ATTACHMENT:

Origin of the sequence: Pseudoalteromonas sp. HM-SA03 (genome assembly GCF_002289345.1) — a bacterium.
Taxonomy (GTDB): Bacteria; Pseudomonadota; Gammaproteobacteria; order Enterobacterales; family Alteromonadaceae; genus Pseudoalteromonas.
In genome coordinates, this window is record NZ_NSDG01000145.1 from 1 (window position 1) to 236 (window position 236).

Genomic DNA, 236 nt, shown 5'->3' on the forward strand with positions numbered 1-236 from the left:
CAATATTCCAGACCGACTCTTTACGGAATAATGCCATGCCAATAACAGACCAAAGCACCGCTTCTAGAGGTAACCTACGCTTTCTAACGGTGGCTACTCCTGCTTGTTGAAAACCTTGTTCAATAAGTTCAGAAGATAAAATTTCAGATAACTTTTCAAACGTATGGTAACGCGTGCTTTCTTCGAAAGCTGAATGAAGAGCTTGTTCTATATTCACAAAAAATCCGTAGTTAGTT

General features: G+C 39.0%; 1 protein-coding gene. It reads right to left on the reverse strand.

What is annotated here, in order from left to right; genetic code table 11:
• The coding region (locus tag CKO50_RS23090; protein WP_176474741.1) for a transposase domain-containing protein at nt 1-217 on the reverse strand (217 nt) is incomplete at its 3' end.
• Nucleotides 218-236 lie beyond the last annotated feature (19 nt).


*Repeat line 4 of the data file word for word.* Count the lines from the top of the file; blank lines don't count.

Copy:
Genomic DNA, 236 nt, shown 5'->3' on the forward strand with positions numbered 1-236 from the left: